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Why journalists covered Syria the way they did : on the role of economic, social and cultural capital

(2017) JOURNALISM. 18(5). p.609-625
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Abstract
While recent decades have seen the rise of a vast body of work on war reporting, there have been few sociological explanations of why journalists deal with challenging situations in particular ways. This article contributes to bridging the gap between practice-based studies of war reporting and general sociological studies of journalism as a profession, by providing a systematically sociological account of the factors that influenced how the Syrian conflict was covered by Dutch and Flemish reporters working for a wide range of media. In doing so, this article draws on 13 in-depth interviews with those reporters, which is informed by a content analysis of their work, and Pierre Bourdieu’s concepts of economic, social and cultural capital on both an institutional and an individual level. In addition, it is argued that Bourdieusian analyses may be developed further by distinguishing between endogenous and exogenous forms of cultural capital.
Keywords
Journalistic practices, Middle East, Pierre Bourdieu, sociology of journalism, Syria, war journalism, MEDIA, SOCIOLOGY, FIELD, WAR

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MLA
Vandevoordt, Robin. “Why Journalists Covered Syria the Way They Did : On the Role of Economic, Social and Cultural Capital.” JOURNALISM, vol. 18, no. 5, 2017, pp. 609–25, doi:10.1177/1464884915620271.
APA
Vandevoordt, R. (2017). Why journalists covered Syria the way they did : on the role of economic, social and cultural capital. JOURNALISM, 18(5), 609–625. https://doi.org/10.1177/1464884915620271
Chicago author-date
Vandevoordt, Robin. 2017. “Why Journalists Covered Syria the Way They Did : On the Role of Economic, Social and Cultural Capital.” JOURNALISM 18 (5): 609–25. https://doi.org/10.1177/1464884915620271.
Chicago author-date (all authors)
Vandevoordt, Robin. 2017. “Why Journalists Covered Syria the Way They Did : On the Role of Economic, Social and Cultural Capital.” JOURNALISM 18 (5): 609–625. doi:10.1177/1464884915620271.
Vancouver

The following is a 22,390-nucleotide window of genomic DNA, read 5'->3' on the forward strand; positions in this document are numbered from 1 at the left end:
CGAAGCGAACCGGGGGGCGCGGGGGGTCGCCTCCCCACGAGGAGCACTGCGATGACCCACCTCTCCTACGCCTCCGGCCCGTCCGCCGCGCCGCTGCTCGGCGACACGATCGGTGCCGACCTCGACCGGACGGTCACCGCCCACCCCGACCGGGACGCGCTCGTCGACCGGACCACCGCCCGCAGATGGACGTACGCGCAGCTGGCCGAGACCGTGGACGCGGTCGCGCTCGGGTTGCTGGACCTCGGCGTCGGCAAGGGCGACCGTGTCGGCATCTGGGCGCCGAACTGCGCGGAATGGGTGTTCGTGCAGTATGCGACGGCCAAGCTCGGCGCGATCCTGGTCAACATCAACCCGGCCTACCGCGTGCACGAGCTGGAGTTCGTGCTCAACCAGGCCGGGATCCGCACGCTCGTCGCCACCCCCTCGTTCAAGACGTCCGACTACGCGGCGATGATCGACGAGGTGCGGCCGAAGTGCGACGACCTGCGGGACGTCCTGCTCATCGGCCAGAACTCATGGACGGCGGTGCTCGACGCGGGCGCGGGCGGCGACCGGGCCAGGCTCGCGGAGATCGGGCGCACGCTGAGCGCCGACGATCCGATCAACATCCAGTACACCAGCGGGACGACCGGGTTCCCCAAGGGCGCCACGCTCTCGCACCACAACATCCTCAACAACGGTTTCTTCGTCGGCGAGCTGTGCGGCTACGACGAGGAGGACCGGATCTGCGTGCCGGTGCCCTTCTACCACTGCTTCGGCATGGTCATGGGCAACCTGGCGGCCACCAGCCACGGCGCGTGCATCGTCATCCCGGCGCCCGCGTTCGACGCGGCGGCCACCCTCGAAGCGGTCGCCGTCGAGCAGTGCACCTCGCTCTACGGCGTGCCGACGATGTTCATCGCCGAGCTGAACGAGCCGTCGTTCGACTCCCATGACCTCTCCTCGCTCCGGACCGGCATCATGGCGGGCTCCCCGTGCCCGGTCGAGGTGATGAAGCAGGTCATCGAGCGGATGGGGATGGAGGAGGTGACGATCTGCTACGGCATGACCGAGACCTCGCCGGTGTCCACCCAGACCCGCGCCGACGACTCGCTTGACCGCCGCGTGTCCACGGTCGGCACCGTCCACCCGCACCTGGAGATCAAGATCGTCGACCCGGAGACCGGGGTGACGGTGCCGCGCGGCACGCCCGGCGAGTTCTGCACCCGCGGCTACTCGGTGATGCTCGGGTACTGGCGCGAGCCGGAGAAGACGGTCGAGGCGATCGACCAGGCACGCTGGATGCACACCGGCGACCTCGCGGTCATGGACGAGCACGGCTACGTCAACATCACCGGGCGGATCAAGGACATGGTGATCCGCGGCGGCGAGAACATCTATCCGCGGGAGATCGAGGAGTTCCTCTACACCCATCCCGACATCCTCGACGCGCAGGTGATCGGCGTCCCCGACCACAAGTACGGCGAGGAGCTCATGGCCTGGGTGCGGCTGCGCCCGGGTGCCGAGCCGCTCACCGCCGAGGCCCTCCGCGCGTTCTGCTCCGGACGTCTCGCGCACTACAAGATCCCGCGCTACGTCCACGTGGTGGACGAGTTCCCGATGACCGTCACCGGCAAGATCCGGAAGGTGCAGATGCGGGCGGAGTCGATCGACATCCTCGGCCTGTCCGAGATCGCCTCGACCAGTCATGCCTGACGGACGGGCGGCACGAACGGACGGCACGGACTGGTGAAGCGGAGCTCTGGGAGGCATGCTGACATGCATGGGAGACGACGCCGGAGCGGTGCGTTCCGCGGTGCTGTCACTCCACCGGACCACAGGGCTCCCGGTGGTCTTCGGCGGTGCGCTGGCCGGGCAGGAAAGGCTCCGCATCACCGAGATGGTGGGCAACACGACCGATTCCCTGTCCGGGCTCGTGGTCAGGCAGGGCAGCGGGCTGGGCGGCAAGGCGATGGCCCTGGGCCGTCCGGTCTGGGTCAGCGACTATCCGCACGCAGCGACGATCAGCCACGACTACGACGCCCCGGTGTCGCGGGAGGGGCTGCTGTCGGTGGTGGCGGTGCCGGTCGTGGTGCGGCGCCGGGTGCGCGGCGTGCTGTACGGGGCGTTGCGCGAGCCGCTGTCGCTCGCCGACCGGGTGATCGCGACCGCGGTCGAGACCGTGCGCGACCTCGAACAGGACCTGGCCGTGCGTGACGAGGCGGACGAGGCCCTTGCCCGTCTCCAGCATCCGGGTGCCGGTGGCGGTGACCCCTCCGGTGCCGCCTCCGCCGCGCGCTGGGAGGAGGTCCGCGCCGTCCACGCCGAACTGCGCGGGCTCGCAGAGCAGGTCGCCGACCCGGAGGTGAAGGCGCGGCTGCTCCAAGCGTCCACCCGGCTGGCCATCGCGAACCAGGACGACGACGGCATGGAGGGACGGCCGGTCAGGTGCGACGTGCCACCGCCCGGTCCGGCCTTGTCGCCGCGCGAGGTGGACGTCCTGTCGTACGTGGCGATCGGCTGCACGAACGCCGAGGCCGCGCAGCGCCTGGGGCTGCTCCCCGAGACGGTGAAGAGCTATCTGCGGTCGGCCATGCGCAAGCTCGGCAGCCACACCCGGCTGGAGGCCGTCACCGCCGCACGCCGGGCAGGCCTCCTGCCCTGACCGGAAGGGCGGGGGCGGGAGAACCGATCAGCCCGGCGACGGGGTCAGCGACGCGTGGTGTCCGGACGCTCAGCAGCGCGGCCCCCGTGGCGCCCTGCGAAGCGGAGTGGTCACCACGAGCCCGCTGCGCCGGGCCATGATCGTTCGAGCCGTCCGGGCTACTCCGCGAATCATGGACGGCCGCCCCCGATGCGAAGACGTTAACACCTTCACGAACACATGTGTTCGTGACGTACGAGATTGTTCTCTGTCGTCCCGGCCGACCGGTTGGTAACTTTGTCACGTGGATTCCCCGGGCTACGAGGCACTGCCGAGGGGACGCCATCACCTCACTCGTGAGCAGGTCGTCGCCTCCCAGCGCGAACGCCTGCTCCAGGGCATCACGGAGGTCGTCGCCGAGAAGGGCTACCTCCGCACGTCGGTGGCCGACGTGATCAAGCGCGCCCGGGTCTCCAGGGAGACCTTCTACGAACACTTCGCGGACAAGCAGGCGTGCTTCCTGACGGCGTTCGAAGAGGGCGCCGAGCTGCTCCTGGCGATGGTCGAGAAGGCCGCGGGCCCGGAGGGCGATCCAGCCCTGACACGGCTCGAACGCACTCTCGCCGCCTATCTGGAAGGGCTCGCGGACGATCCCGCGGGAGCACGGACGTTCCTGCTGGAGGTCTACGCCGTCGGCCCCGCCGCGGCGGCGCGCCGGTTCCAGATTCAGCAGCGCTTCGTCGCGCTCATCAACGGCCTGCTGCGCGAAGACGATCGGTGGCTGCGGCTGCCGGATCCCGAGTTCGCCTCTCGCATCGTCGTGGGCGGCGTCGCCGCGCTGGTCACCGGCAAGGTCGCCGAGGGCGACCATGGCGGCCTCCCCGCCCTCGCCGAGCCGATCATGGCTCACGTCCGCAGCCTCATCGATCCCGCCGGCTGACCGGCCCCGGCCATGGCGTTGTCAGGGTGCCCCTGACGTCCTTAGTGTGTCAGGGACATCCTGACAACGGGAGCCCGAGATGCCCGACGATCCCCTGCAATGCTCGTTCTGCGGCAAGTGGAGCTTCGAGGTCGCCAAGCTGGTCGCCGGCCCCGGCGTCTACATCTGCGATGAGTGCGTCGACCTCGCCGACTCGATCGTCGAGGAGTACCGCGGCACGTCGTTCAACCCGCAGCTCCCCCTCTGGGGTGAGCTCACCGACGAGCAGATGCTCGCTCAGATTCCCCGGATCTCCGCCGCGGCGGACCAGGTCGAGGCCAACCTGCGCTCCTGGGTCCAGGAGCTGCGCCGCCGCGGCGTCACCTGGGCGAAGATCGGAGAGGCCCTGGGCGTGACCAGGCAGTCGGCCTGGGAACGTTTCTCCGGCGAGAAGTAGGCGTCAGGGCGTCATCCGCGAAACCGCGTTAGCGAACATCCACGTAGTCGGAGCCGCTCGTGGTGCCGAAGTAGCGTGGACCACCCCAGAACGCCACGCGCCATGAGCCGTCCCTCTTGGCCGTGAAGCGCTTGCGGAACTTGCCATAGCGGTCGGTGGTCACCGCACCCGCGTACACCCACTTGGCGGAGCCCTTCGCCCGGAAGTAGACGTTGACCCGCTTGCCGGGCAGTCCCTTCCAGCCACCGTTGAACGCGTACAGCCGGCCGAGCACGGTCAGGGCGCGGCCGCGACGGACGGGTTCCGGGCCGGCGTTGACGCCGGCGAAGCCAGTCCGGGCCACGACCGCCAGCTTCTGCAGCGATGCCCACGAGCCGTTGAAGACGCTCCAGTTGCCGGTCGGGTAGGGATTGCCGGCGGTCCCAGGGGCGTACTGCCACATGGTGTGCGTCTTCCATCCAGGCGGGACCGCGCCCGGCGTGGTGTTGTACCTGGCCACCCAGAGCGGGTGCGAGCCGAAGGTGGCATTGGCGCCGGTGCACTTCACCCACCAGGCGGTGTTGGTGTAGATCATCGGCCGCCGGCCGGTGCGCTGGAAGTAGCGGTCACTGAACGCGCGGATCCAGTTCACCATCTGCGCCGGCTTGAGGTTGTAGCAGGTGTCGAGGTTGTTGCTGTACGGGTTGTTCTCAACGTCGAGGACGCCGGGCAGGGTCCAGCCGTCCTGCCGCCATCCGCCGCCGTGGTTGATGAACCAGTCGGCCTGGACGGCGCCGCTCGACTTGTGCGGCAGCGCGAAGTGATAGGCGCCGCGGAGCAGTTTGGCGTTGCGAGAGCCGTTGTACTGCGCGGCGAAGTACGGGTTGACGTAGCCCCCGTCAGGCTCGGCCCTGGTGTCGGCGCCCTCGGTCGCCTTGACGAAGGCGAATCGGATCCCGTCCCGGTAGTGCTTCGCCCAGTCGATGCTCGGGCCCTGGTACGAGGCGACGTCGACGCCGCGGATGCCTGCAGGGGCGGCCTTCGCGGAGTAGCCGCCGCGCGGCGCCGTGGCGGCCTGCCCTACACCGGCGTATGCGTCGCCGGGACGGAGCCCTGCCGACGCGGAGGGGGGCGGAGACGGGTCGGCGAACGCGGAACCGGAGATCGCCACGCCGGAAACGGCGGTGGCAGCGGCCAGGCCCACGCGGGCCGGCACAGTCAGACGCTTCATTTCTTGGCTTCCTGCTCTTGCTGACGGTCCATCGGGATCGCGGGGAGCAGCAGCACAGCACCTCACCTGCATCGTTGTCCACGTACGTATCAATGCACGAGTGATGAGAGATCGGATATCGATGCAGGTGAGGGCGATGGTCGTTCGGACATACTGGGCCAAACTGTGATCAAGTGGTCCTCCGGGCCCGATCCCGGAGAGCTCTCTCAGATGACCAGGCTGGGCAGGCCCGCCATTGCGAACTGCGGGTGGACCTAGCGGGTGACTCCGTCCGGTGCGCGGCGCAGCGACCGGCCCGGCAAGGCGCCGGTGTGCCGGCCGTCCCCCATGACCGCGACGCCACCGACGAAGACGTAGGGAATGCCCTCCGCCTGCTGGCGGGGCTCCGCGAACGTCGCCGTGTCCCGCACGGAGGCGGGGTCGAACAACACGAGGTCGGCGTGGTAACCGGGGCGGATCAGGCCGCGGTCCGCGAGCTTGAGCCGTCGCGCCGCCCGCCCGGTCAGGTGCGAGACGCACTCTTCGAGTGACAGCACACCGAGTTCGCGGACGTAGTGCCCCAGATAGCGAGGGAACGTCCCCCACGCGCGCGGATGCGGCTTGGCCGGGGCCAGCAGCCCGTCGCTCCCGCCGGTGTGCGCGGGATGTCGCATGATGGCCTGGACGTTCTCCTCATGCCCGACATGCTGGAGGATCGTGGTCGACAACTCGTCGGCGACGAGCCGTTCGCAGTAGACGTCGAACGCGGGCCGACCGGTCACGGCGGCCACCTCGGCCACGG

1.
Vandevoordt R. Why journalists covered Syria the way they did : on the role of economic, social and cultural capital. JOURNALISM. 2017;18(5):609–25.
IEEE
[1]
R. Vandevoordt, “Why journalists covered Syria the way they did : on the role of economic, social and cultural capital,” JOURNALISM, vol. 18, no. 5, pp. 609–625, 2017.
@article{8659931,
  abstract     = {While recent decades have seen the rise of a vast body of work on war reporting, there have been few sociological explanations of why journalists deal with challenging situations in particular ways. This article contributes to bridging the gap between practice-based studies of war reporting and general sociological studies of journalism as a profession, by providing a systematically sociological account of the factors that influenced how the Syrian conflict was covered by Dutch and Flemish reporters working for a wide range of media. In doing so, this article draws on 13 in-depth interviews with those reporters, which is informed by a content analysis of their work, and Pierre Bourdieu’s concepts of economic, social and cultural capital on both an institutional and an individual level. In addition, it is argued that Bourdieusian analyses may be developed further by distinguishing between endogenous and exogenous forms of cultural capital.},
  author       = {Vandevoordt, Robin},
  issn         = {1464-8849},
  journal      = {JOURNALISM},
  keywords     = {Journalistic practices,Middle East,Pierre Bourdieu,sociology of journalism,Syria,war journalism,MEDIA,SOCIOLOGY,FIELD,WAR},
  language     = {eng},
  number       = {5},
  pages        = {609--625},
  title        = {Why journalists covered Syria the way they did : on the role of economic, social and cultural capital},
  url          = {http://dx.doi.org/10.1177/1464884915620271},
  volume       = {18},
  year         = {2017},
}

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